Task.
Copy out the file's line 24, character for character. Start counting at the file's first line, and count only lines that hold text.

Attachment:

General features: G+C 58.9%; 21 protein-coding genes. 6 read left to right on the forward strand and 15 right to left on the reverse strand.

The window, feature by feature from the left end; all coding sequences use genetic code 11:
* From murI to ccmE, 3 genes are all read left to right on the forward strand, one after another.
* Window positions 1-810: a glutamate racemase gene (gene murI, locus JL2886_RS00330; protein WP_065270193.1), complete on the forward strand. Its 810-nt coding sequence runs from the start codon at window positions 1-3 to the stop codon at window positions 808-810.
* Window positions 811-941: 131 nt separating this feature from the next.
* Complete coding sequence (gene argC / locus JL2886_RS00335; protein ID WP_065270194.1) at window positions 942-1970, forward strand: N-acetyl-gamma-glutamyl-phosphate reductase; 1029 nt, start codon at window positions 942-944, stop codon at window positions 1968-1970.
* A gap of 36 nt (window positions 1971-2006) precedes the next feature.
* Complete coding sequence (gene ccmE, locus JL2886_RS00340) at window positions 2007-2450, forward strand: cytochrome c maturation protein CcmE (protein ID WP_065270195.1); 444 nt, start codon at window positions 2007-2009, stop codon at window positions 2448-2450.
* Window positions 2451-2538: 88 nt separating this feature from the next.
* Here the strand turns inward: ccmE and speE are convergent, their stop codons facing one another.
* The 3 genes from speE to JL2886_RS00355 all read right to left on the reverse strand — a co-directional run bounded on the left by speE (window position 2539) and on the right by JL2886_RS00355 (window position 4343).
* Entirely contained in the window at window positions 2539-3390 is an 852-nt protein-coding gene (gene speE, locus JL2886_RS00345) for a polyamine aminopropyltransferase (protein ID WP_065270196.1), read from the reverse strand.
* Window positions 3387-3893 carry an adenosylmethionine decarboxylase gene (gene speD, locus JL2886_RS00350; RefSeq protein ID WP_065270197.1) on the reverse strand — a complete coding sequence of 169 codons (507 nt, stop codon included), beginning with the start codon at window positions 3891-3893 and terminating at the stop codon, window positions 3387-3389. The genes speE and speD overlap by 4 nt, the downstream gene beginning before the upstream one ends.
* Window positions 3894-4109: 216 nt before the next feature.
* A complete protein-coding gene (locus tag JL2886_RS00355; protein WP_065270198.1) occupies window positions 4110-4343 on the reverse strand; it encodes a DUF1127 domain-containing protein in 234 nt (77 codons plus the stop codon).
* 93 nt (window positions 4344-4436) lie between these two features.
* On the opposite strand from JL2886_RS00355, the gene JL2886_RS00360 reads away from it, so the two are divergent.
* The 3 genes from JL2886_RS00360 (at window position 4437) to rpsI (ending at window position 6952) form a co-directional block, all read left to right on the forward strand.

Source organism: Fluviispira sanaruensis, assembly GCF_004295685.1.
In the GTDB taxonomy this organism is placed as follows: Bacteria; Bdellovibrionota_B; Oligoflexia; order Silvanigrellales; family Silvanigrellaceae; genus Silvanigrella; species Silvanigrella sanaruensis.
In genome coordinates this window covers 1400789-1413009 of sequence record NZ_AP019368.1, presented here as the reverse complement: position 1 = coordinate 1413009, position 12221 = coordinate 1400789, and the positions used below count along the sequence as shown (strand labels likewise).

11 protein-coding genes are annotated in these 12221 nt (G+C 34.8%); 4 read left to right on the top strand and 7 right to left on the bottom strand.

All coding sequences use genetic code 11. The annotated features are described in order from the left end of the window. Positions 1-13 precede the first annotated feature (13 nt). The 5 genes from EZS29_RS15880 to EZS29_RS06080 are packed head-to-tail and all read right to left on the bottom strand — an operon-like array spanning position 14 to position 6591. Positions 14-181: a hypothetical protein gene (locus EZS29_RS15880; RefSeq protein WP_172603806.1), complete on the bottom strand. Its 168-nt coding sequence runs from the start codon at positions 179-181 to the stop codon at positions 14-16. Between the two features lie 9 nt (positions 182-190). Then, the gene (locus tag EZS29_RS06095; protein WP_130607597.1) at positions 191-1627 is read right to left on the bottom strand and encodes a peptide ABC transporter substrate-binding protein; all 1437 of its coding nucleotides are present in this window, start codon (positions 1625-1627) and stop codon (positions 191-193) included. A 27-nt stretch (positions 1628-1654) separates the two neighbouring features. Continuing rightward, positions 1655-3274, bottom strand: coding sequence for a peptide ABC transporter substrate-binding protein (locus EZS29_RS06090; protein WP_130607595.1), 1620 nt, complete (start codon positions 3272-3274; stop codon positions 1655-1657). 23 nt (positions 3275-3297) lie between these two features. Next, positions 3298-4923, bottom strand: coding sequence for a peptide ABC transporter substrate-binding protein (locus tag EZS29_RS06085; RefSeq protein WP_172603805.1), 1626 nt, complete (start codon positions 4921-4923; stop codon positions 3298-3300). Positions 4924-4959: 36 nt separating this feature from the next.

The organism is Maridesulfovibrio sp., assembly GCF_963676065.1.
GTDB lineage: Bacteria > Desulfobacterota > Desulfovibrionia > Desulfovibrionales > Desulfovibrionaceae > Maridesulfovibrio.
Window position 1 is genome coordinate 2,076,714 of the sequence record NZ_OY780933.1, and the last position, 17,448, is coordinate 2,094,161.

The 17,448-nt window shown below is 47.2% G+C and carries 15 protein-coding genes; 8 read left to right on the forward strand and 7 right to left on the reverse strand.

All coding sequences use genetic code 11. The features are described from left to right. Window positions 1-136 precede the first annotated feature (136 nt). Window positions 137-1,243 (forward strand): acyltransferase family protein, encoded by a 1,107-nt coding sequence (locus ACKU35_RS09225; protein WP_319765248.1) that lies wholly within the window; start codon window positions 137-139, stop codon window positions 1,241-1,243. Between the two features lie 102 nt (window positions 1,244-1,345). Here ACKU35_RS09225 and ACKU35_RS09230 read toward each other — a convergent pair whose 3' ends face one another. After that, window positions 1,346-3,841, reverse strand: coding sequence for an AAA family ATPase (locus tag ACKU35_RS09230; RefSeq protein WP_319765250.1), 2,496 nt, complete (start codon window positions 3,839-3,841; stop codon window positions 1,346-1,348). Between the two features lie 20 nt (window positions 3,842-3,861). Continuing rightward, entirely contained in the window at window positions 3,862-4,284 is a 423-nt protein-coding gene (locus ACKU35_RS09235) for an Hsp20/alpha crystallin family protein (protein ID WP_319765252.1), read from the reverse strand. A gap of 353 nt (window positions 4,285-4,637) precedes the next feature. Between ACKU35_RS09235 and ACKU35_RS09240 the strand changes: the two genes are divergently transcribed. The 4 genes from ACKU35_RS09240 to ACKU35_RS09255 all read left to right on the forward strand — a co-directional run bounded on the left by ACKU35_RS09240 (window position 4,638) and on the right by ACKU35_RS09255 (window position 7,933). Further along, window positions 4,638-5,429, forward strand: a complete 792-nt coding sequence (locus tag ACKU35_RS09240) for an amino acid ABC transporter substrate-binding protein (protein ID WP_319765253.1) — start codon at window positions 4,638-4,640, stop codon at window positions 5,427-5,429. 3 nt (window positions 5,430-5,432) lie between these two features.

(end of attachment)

The organism is Maridesulfovibrio sp., assembly GCF_963676065.1.